you are out there on your own and inexperienced. if you get sick or hit by the boom, that's it.

like maine50 says, you need experienced crew and people that you have been to sea with before, on a longer passage. you might leave with 3 others and they will be all sea-sick under deck drinking your water.

it's not a walk in the park and if you are under time-restrains then don't go at all.

like dfelsent says, buy a windrider 16 in your area for 2000$ and take each person that you had in mind for your trip out on a turn with you and see how they react. you need at least 6 helping hands, not 450lbs ballast.
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Old 08-08-2019, 21:04   #5
Ben
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Re: Sailing From NYC to the Dominican Republic

Quote:
Originally Posted by sailing365 View Post
Hello Everyone,

I want to buy a sail boat. I want to travel to the Dominican Republic. I have been told that it takes around 7 days to get there. im looking for a month vacation. spending 14 days traveling, round trip and the other 15,16 days enjoying the island. I will be traveling alone or with another person max. I want to take some sailing classes before I head out. I need help with information on the sail boat. can anyone please tell me if I can make it comfortable to the Dominican Republic with a 30ft? I was reading an article and the person said that he experienced 40ft high waves going to the Caribbeans. is this legit? I got a little worried after reading that I may experience waves bigger then the sail boat i'm trying to buy. I'm not trying to spend more than 40k on the sail boat. background: i'm a newbie, I have never sailed before, this will be my first adventure in the ocean.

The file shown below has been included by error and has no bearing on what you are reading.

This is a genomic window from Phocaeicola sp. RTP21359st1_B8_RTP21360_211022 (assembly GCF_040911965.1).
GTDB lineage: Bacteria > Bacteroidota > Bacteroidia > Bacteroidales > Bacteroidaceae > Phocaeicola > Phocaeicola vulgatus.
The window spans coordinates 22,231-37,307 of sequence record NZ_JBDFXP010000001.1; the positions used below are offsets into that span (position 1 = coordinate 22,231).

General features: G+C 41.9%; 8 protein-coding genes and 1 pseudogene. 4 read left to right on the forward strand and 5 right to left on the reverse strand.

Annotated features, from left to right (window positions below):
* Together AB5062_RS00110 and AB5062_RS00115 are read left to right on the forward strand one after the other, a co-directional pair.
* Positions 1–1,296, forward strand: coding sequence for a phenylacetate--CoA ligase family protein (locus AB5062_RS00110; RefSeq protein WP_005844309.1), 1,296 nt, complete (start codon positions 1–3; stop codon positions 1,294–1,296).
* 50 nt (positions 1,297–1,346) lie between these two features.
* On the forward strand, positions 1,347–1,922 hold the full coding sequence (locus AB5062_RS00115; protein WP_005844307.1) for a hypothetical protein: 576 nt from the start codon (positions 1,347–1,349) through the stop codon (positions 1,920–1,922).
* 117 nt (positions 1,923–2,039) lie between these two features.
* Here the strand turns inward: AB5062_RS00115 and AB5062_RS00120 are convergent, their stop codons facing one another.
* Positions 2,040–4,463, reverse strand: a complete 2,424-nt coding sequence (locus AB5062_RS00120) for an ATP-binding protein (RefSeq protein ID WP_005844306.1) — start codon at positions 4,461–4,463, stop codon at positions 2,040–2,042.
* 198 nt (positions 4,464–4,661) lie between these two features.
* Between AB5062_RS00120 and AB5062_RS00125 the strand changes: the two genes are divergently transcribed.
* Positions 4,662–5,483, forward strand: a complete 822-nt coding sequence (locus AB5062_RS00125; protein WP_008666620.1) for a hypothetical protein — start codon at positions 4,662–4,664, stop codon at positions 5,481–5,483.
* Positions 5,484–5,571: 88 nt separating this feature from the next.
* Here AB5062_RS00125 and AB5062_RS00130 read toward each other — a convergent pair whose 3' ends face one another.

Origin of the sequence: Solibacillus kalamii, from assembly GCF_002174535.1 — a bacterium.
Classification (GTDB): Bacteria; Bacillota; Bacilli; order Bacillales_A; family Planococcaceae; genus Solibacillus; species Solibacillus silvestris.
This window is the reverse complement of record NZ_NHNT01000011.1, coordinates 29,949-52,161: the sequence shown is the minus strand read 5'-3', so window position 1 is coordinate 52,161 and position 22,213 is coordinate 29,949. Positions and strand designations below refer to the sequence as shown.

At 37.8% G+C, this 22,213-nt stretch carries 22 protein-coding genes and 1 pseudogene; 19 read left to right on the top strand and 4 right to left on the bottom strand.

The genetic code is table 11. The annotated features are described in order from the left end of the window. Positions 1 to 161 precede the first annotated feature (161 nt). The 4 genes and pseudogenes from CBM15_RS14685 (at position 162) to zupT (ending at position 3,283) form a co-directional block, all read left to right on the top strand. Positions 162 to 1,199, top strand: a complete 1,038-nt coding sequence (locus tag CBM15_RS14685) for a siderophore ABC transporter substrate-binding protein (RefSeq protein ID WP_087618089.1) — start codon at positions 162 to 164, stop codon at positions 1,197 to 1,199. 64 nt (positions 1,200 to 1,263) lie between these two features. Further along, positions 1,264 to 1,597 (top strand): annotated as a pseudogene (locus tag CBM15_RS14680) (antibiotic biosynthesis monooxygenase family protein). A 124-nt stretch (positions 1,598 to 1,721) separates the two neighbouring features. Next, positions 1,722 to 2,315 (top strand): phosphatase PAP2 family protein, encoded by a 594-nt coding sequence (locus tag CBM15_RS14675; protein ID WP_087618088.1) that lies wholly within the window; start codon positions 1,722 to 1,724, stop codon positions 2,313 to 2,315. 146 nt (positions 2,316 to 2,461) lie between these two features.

thank you for your help.
I can tell you my experience sailing from NJ to the BVI on a 28 foot boat (a Saber 28), back in 2006-2007. I had the boat for many years prior, sailed her as far north as Maine, south to North Carolina (around Cape Hatteras), and many points in between, as well as a prior trip to Bermuda. The boat was surveyed for offshore and had a thorough rigging inspection by a professional as well as new rigging. I had one old sailing buddy along as crew. We studied the weather and chose a time when all looked clear.

We went first to Bermuda, and that leg took 10 days. It should have taken 7 days but we ran into a helluva storm that beat us up for a few days while we were in the Gulf Stream hundreds of miles offshore. Winds 40-45 knots with periods of 50 knots sustained. This was not forecasted, but forecasts are not accurate a week out. Winds were out of the SE so we could make no headway SE toward Bermuda. Under 3rd reef and a scrap of jib I pointed the boat S into the Gulf Stream and though it looked like sailing the GPS showed we were staying in one place - being in the Stream was like being on a treadmill moving but not getting anywhere. Finally the wind slackened and veered SW and we were on our way. In Bermuda we learned that many boats had been rescued so we were thankful to have made it in by ourselves.